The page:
Firstly, my apologies, for I’m afraid that a death in the family has a distinctly negative impact on one’s appetite to ‘ruminate on the dark arts…’.  Sadly, any lengthy illness brings with it enough pain, fear and anxiety to wear down both the patient and the family who bear witness to their suffering, and so I haven’t been minded of late to stop in and consider whether Wilkie Collins would beat Poe in a punch-up (he wouldn’t), or debate the various merits of Carlos Villarias’ Conde Dracula.  Furthermore, the sleazy charms of celluloid blood-suckers and the threadbare plot lines of tatty, old penny dreadfuls seem somewhat diminished in their powers when death itself creeps silently into the house and steals away with one’s elderly relatives.

However, my grandmother’s role in encouraging me down a crooked path must be gratefully acknowledged, for without her guiding influence (though she’d be horrified to hear it), I might not be the morbidly obssessive, fiendish entomophagist you find here, writing from this dark imaginarium.  As a youngster, you see, hearing my grandmother’s condemnation of my chosen reading materials only fuelled my ardour for all things creepy and crawly.  Fearing for my very soul, Nan appealed to my parents to curb my indulgences.  My gruesome fascination with Stephen King, horror comics and Hammer films would lead, said she, to perversions of the body and the mind  (there were whispers of skeletons in other families’ closets, held up in support of such lurid claims). Those flames were fanned by the tabloid papers of the day, still shrieking their warnings about ‘video nasties’ corrupting the nation’s youth.  This was 1984, and our family would not own a video player for another year or two, but Nan was a silver saviour in her tracksuit and slippers, and she was taking no chances with her eldest grandson.  I scoffed, of course.  My insides were boiling over with a pre-pubescent lust for sex and violence which was sated only by the dark exotica of late-night television horrors, and by the shameless, blood-and-guts lechery found within the pages of Fangoria magazine.   My eyes were like organ stops and there was no looking back.  I was a Monster Kid now – way beyond redemption – but it was in this crucible, where youthful exhuberence clashed with reactionary, but well-meaning antagonism, that my abiding love of horror was forged.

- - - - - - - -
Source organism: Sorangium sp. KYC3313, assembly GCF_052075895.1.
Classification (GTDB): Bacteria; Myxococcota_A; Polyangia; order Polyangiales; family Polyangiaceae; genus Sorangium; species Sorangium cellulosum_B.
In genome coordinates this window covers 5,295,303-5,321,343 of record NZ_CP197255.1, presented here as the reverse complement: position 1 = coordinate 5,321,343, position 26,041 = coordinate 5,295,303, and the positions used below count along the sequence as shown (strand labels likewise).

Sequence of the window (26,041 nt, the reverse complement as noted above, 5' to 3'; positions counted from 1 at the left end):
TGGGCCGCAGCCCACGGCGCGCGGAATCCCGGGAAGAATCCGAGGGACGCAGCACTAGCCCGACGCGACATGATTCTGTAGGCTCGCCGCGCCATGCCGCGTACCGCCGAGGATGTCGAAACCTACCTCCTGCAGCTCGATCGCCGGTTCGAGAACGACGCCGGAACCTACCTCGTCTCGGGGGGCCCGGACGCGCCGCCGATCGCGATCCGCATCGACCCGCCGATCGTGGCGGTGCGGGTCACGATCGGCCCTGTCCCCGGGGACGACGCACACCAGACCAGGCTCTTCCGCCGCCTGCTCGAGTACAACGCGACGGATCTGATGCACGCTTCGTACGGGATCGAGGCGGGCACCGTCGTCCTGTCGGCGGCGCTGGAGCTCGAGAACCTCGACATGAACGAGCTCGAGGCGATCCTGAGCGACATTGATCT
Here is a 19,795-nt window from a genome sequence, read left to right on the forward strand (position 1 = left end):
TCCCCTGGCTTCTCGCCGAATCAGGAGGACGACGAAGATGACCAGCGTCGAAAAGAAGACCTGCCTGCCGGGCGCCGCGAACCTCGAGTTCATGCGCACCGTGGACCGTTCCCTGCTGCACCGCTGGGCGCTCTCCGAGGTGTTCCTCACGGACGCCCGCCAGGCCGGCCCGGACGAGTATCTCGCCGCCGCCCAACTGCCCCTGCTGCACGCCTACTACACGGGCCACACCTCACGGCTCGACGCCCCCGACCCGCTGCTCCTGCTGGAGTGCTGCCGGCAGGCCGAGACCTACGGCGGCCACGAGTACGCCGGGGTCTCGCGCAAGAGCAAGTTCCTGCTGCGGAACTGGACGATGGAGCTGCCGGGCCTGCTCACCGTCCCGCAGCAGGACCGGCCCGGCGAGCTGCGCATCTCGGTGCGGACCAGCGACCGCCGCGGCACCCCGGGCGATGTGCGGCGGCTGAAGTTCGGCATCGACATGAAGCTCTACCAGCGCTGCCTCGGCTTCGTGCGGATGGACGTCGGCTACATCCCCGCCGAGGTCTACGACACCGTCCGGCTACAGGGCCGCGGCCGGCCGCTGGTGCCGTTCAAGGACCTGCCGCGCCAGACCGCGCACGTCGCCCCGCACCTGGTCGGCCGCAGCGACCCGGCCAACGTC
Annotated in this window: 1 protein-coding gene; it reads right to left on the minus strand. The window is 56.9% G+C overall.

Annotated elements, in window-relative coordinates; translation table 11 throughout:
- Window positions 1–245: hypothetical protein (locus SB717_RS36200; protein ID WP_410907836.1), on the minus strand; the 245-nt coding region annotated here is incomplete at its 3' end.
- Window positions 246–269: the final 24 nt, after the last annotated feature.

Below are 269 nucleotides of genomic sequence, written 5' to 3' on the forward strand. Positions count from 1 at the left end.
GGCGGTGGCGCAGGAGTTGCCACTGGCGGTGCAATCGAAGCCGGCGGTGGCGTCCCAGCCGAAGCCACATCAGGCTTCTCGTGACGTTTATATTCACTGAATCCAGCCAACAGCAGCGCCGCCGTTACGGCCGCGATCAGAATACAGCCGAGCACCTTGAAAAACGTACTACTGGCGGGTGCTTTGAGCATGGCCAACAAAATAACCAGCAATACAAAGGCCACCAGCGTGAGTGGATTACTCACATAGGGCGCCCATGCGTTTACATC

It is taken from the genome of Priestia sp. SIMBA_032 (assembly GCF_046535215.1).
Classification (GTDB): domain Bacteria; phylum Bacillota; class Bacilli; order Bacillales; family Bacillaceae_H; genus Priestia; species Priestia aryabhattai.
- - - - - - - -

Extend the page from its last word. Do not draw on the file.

As time wore on, my grandmother mellowed in her approach.  My Usborne Guide to the Supernatural World was returned from confiscation, and, for the sake of my mother, I agreed to stop taking Dennis Wheatley books with me when I stayed over.  Once, when it turned up on the telly, Nan even allowed me to watch An American Werewolf in London;  although I was packed off to bed before Jenny Agutter got her claws into the Kessler boy.  I may not have always been so gracious, but I’m thankful now  for having had such a fervant moral guardian.  She was my Duc de Richelieu and my Father Merrin, ever ready to swash her buckle with whatever dark forces threatened to drag me to Hell.  I’m also thankful that Nan ultimately stopped short of fetching out her ducking stool to determine whether I should be burned as a witch, and I’m sure she was equally relieved to see me reach adulthood without falling prey to satanists or becoming an axe-wielding maniac.  Perhaps I’m just a late bloomer.  In that case, I should be forced to acknowledge that she did indeed tell me so…

For Diana, in memoria.

© RMRenfield and Blackwood Article, 2014